What Is SQL and How Is It Used?
Structured Query Language (SQL) is the most widely implemented database language, and knowing it is of value to anyone involved in computer programming or who uses databases to collect and organize information.
SQL can be used to share and manage data, particularly data that is found in relational database management systems, which include data organized into tables. Multiple files, each containing tables of data, also may be related together by a common field. Using SQL, you can query, update, and reorganize data, as well as create and modify the schema (structure) of a database system and control access to its data.
Much of this sounds like information that can be compiled in a spreadsheet, such as Microsoft Excel, but SQL is intended to compile and manage data in much greater volumes. While spreadsheets can become cumbersome with too much information filling too many cells, SQL databases can handle millions, or even billions, of cells of data.
Using SQL, you could store data on every client your business ever worked with, from key contacts to details about sales. So, for example, if you wanted to search for every client that spent at least $5,000 with your business over the past decade, an SQL database could retrieve that information for you instantly.
SQL Skills in Demand
Most organizations need someone with SQL knowledge. According to Gooroo, nearly 20,000 such jobs are advertised monthly, and the median salary for a position that requires SQL knowledge is about $84,000, as of 2018.
Some positions that require SQL skills include:
- Back-end developer: A person in this position manages the inner workings of web applications, as opposed to a front-end developer, who manages what the application looks like and how it functions for users. Back-end developers work under the floorboards, so to speak, making sure the application is designed and functioning properly.
- Database administrator (DBA): This is someone who specializes in making sure data is being stored and managed properly and efficiently. Databases are most valuable when they allow users to retrieve desired combinations of data quickly and easily. For that work, someone needs to make sure all data is stored properly.
- Data analyst: Someone in this position analyzes data, perhaps looking for relevant trends in a particular industry. An analyst might be presented with a particular question and tasked with finding the answer. A simple example might include identifying which clients historically spend the most money on advertising during the third quarter of a fiscal year. That knowledge would allow a sales department to efficiently target clients at the right time.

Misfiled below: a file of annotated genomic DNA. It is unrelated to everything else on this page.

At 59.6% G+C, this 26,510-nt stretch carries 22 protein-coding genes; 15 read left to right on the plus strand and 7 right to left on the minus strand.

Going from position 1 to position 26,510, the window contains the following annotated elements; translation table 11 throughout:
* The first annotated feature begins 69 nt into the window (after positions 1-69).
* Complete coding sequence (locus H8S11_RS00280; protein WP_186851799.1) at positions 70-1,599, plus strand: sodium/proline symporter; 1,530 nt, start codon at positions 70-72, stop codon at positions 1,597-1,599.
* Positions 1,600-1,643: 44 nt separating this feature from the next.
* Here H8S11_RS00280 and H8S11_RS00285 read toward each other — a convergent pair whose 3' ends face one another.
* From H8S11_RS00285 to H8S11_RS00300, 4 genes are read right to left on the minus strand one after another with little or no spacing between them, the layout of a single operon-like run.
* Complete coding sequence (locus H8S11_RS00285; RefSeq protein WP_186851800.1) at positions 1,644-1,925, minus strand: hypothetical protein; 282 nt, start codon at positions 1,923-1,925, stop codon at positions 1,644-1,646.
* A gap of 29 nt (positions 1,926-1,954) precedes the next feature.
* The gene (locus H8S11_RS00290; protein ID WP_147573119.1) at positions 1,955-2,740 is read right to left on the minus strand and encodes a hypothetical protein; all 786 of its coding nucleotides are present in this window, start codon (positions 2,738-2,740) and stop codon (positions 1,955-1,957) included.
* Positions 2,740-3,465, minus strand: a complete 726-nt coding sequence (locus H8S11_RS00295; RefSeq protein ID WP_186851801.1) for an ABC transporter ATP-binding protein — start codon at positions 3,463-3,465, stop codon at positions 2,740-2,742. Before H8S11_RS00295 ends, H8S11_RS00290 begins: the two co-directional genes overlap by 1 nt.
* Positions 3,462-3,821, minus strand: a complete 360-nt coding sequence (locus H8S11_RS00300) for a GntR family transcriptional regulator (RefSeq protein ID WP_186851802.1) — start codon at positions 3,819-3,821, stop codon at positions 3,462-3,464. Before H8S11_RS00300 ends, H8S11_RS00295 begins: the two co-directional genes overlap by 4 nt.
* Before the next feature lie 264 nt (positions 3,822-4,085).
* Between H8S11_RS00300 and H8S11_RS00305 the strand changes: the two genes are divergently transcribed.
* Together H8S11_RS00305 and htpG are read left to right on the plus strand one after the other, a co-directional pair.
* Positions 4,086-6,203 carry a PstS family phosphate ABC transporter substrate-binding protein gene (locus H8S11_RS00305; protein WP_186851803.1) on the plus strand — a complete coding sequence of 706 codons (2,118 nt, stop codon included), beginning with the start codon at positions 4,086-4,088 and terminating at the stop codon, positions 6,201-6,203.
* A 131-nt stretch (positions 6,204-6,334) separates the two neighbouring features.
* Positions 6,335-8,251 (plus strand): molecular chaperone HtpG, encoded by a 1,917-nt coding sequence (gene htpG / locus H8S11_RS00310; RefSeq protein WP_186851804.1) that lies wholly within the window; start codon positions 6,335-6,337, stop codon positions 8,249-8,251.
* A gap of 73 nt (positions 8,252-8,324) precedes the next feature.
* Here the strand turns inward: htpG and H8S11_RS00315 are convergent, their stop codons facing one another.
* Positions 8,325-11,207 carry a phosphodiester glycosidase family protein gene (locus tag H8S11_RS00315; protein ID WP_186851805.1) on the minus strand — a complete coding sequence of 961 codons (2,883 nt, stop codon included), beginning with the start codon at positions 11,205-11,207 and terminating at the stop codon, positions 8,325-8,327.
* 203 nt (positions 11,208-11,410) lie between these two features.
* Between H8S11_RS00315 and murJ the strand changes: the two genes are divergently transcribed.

- Data scientist: This is a position very similar to that of a data analyst, but data scientists typically are tasked with handling data in far greater volumes and accumulating it at much higher speeds.
Common software used for SQL servers includes Oracle's MySQL, perhaps the most popular program for managing SQL databases. MySQL is open-source software, which means it is free to use and is important for web developers because so much of the web and so many applications are built on databases. For example, a music program such as iTunes stores music by artist, song, album, playlist, and more. As a user, you can search for music by any of those parameters and more to find what you're seeking. In order to build an app like that, you need software to manage your SQL database, and that's what MySQL does.
History of SQL
In 1969, IBM researcher Edgar F. Codd defined the relational database model, which became the basis for developing the SQL language. This model is built on common pieces of information (or “keys”) being associated with various data. For example, a username might be associated with an actual name and a telephone number.
A few years later, IBM began working on a new language for relational database management systems based on Codd’s findings. The language was originally called SEQUEL, or Structured English Query Language. Dubbed System/R, the project went through a few implementations and revisions, and the name of the language changed several times before finally landing on SQL.
After beginning testing in 1978, IBM started developing commercial products, including SQL/DS (1981) and DB2 (1983). Other vendors followed suit, announcing their own commercial SQL-based offerings. These included Oracle, which released its first product in 1979, as well as Sybase and Ingres.
It typically is easier for beginners to learn SQL than it is for them to pick up programming languages like Java, C++, PHP, or C#.
Several online resources—including free tutorials and paid distance learning courses—are available for those who have little programming experience but want to learn SQL. Formal university or community college courses also will provide a deeper understanding of the language.
Options for paid distance-learning courses include the International Webmasters Association's (IWA) Introduction to SQL (Using Access) or Introduction to SQL (Using MySQL). IWA's SQL courses are only four weeks long, but the presence of instructors and weekly assignments make them more structured than self-learning tutorials.